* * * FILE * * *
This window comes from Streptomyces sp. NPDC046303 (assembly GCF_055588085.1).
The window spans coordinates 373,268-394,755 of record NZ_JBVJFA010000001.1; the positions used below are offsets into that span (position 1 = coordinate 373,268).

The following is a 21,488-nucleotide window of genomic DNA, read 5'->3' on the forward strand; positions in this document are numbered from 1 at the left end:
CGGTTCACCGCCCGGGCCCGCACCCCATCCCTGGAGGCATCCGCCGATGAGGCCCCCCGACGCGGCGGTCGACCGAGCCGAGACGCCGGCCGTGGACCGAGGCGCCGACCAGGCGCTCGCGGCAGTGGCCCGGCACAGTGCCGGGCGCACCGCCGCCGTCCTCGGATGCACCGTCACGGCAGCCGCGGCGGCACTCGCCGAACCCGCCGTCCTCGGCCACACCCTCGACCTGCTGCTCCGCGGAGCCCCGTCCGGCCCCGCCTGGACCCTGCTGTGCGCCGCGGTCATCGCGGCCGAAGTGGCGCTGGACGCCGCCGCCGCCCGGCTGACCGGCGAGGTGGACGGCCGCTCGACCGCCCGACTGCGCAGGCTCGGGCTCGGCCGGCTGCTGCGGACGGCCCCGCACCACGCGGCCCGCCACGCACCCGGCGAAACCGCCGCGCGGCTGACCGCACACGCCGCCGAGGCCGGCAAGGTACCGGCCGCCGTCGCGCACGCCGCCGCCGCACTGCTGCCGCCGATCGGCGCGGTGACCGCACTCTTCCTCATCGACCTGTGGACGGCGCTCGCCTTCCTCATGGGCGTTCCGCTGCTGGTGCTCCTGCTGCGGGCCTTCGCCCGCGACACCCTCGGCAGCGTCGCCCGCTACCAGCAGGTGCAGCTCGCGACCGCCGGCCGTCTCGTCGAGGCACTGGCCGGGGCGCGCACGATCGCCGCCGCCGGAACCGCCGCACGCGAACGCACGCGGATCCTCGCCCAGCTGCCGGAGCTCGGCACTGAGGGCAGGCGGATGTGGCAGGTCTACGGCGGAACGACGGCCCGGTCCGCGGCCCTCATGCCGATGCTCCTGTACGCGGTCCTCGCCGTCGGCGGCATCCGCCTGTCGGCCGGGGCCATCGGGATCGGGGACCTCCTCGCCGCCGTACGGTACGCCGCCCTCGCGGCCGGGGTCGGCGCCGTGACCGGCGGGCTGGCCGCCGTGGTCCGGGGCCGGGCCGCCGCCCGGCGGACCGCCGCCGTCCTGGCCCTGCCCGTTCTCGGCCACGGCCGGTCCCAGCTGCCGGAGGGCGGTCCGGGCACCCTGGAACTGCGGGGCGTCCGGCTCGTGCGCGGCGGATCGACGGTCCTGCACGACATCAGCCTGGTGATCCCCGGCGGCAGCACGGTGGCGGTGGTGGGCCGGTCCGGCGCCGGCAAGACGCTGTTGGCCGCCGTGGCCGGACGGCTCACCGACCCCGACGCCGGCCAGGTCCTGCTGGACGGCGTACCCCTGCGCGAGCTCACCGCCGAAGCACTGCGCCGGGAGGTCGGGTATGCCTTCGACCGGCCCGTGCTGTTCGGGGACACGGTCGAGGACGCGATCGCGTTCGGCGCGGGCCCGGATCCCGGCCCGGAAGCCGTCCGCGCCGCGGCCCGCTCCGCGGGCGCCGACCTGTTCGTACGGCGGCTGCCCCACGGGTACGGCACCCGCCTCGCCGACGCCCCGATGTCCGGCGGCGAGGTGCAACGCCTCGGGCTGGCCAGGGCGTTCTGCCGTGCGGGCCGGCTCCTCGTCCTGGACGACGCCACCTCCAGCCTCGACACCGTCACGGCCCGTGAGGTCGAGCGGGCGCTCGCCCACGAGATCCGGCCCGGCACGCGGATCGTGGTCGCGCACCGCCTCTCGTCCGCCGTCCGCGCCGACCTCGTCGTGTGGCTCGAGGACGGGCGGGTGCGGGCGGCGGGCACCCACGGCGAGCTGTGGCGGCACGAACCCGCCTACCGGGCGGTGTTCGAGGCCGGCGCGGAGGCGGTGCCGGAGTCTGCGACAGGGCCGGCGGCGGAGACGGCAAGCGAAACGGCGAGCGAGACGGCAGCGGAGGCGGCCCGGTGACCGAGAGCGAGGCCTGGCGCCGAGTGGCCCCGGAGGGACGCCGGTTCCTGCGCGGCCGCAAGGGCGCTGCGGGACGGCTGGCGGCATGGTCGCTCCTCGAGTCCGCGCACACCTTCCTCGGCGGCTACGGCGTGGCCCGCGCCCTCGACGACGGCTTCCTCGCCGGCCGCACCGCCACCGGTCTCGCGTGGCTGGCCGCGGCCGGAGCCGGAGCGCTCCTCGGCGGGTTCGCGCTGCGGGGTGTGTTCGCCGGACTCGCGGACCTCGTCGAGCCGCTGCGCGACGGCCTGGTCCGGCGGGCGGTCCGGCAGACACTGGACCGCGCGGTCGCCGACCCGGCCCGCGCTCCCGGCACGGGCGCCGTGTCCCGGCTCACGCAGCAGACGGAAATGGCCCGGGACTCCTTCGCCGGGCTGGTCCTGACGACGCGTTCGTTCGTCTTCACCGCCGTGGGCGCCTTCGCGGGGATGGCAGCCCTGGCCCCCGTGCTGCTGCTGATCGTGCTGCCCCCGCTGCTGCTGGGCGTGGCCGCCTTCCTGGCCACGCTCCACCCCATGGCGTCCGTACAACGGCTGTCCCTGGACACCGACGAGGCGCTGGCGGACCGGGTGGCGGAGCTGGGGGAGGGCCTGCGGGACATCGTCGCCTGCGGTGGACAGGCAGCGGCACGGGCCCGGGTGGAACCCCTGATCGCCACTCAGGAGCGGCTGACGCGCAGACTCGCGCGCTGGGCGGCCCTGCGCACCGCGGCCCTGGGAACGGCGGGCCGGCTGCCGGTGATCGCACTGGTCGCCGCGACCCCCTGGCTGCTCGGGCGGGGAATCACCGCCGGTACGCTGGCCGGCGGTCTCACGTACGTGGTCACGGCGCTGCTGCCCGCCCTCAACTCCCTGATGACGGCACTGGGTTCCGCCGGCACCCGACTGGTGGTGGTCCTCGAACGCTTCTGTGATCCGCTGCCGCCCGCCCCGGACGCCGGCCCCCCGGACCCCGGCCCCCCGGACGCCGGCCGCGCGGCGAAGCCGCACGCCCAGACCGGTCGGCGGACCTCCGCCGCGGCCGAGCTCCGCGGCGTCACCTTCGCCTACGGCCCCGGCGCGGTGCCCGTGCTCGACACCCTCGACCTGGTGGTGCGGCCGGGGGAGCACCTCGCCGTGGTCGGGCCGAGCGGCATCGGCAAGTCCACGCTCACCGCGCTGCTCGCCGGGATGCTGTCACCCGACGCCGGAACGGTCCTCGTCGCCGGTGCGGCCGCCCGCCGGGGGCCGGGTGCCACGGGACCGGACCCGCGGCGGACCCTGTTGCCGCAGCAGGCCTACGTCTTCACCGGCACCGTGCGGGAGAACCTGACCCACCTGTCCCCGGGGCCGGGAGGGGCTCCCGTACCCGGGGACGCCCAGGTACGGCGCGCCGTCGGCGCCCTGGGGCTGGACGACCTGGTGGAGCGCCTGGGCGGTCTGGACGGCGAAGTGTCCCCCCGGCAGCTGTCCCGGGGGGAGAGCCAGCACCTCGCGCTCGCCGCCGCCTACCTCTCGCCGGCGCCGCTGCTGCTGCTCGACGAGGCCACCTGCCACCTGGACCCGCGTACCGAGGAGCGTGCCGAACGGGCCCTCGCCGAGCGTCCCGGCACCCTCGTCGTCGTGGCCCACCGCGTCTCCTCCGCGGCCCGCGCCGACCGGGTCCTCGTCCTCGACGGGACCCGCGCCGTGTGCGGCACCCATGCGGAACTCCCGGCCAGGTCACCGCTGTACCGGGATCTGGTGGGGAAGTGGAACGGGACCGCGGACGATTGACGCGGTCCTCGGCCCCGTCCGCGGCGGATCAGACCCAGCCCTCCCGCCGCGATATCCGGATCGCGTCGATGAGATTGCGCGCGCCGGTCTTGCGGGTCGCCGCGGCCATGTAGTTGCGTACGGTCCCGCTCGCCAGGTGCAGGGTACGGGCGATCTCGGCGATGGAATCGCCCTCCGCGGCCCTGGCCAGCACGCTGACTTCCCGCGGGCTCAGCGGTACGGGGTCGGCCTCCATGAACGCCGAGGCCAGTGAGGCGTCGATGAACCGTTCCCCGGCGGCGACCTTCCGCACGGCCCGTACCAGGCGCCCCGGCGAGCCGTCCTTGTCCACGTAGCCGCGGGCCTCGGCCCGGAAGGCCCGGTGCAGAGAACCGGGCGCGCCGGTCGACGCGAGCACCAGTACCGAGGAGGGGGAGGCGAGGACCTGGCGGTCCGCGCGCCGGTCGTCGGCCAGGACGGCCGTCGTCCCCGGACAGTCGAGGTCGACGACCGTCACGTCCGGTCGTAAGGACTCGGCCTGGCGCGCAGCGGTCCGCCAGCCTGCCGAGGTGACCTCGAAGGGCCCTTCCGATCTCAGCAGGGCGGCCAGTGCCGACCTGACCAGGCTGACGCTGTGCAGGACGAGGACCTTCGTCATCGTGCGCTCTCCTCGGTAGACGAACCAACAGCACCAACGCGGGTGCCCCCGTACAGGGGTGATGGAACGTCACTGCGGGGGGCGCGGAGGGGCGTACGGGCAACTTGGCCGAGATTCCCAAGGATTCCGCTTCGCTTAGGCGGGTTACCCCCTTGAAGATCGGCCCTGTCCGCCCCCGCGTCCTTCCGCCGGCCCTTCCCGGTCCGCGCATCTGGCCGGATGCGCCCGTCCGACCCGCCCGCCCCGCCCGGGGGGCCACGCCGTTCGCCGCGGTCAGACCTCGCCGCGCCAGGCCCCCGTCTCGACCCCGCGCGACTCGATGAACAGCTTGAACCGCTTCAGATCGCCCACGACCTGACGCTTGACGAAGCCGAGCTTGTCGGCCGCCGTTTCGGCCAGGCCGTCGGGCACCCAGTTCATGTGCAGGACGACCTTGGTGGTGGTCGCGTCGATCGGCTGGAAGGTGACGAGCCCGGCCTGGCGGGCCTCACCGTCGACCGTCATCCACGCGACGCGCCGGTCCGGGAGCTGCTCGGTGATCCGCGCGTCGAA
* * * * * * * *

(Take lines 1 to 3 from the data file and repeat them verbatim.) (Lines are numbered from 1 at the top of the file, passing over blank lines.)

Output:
This window comes from Streptomyces sp. NPDC046303 (assembly GCF_055588085.1).
The window spans coordinates 373,268-394,755 of record NZ_JBVJFA010000001.1; the positions used below are offsets into that span (position 1 = coordinate 373,268).

The following is a 21,488-nucleotide window of genomic DNA, read 5'->3' on the forward strand; positions in this document are numbered from 1 at the left end: